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Figure 2.3.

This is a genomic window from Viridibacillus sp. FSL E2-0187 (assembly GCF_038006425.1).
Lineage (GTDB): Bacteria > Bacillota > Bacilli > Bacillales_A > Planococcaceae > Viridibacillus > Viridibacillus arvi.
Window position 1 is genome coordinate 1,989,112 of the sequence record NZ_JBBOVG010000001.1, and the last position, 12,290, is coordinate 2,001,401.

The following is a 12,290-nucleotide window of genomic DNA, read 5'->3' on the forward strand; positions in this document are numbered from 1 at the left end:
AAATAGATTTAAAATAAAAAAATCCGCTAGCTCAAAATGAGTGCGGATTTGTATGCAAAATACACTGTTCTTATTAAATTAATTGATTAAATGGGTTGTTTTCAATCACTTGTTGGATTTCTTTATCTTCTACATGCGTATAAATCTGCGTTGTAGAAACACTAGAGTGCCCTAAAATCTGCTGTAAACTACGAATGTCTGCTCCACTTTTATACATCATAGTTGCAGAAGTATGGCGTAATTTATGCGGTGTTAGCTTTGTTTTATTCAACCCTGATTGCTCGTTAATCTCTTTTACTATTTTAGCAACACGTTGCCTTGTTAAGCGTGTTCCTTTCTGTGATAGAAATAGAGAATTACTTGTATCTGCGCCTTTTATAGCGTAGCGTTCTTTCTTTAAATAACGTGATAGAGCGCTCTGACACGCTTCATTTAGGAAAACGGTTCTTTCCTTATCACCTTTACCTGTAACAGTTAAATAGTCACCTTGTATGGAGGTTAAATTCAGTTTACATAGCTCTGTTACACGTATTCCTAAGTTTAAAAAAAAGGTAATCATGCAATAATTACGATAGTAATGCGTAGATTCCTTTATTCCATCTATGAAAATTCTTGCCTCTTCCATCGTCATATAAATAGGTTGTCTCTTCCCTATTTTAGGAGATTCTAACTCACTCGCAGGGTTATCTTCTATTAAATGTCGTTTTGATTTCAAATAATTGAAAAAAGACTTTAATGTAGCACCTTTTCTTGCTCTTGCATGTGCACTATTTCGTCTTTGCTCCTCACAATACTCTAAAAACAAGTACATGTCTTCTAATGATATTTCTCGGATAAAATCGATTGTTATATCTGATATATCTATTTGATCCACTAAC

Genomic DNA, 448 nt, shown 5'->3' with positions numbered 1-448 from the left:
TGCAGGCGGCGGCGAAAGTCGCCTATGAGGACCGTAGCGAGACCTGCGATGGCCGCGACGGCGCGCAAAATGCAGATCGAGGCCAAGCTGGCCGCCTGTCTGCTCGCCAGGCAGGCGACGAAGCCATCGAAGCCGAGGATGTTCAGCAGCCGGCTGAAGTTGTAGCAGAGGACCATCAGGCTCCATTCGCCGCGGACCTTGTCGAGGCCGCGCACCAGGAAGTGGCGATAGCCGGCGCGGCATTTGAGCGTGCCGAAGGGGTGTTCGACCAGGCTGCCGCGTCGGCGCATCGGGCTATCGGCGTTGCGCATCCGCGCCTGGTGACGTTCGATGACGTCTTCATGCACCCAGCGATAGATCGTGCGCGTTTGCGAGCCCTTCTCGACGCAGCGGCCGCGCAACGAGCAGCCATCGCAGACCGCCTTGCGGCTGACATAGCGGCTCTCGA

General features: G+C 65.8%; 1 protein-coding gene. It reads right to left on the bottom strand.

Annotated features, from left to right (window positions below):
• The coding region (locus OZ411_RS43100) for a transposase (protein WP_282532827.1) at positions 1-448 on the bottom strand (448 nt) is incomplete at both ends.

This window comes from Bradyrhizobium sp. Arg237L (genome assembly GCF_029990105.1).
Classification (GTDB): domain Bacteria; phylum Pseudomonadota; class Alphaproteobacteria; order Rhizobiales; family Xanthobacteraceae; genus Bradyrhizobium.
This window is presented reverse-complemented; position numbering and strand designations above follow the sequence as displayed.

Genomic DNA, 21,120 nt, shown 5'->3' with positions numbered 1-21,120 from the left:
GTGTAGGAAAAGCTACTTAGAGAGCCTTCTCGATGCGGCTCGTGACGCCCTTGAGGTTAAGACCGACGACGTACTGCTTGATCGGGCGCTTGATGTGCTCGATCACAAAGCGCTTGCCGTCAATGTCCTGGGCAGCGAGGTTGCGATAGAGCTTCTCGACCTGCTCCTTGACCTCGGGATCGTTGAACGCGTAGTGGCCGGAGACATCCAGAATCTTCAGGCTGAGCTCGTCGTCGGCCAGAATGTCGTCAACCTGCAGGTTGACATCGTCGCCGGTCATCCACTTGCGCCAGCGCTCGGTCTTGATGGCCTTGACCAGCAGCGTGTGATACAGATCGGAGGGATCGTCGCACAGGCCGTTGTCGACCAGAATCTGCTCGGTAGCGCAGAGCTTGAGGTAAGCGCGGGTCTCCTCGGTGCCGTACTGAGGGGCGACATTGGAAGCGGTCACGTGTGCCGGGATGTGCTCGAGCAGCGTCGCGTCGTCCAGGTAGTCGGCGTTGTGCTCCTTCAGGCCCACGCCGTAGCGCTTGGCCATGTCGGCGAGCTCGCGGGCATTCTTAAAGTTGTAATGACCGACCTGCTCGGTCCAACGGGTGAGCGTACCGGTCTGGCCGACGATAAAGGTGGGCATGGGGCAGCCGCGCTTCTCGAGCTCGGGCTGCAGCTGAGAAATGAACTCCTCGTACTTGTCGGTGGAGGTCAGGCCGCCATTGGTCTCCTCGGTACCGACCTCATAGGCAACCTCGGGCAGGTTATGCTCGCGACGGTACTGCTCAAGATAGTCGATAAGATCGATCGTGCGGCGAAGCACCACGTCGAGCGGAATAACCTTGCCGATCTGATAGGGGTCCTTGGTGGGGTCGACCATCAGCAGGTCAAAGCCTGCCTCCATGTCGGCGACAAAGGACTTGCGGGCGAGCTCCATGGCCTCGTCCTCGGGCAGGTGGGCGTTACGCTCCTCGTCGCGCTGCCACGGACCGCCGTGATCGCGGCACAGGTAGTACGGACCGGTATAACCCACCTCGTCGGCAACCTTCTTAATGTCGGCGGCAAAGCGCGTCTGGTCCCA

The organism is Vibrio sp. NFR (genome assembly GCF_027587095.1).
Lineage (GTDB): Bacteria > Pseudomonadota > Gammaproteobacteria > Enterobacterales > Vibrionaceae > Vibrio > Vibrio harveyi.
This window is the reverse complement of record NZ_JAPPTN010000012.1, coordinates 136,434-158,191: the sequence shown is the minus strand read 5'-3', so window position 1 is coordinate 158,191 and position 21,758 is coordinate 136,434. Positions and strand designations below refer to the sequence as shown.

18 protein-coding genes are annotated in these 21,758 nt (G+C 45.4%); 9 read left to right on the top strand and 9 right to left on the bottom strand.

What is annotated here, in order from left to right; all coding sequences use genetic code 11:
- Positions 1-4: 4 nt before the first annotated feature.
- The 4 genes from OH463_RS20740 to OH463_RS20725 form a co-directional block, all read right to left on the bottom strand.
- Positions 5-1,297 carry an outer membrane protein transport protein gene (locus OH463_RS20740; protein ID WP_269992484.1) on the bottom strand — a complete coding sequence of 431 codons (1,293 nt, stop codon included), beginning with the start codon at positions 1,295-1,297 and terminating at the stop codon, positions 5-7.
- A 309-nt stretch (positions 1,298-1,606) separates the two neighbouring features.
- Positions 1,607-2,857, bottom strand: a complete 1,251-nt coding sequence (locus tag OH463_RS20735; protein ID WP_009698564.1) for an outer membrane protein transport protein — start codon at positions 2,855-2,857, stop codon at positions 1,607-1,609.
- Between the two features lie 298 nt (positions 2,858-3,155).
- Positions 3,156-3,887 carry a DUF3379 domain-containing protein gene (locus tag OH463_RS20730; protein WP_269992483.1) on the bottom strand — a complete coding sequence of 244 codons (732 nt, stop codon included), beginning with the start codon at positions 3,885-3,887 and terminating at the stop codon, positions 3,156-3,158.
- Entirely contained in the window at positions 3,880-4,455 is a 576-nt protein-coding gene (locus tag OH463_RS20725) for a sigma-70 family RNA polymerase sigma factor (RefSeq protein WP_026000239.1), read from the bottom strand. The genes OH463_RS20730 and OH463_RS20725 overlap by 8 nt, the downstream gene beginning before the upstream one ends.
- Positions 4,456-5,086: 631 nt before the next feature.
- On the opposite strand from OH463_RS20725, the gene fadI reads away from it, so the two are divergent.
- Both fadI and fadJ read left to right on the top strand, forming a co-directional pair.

Figure 2.3. In our working definitions, landscapes (C) included two kinds of structural patterns: patchworks (A) and networks (B). Landscape-level questions concern "How does pattern matter to ecosystem processes?" Patchworks and networks may be of natural origin (e.g. wildfire patches, stream networks) or anthropogenic (e.g. harvest patches, road networks). The driving processes in our central question (land use, natural disturbance, and climate) operate in, modify, and create patchworks and networks. These patchwork and network patterns may influence ecosystem processes and hence landscape function through spatial interactions, such as flows of material and energy or movement of organisms. Spatial interactions may occur within and between patches (1), within networks (2), or between patches and networks (3). We propose that different types of spatial interactions characterize different key properties of the Andrews ecosystem. Some properties, such as coarse woody debris movement, are critically dependent upon forest patches in streamside areas or wood in upstream network segments. Species diversity in one landscape patch may depend upon species diversity in adjacent or distant patches or network segments. However, other properties, such as carbon in a patch of vegetation, may be relatively independent of carbon levels in neighboring patches. These examples represent three fundamentally different classes of ecosystem properties. Hence, we suggest that the degree to which an ecosystem property is spatially dependent upon neighboring or distant patches or network segments is fundamental to its function in the landscape and hence to its response to natural disturbance, landuse, and climate variation.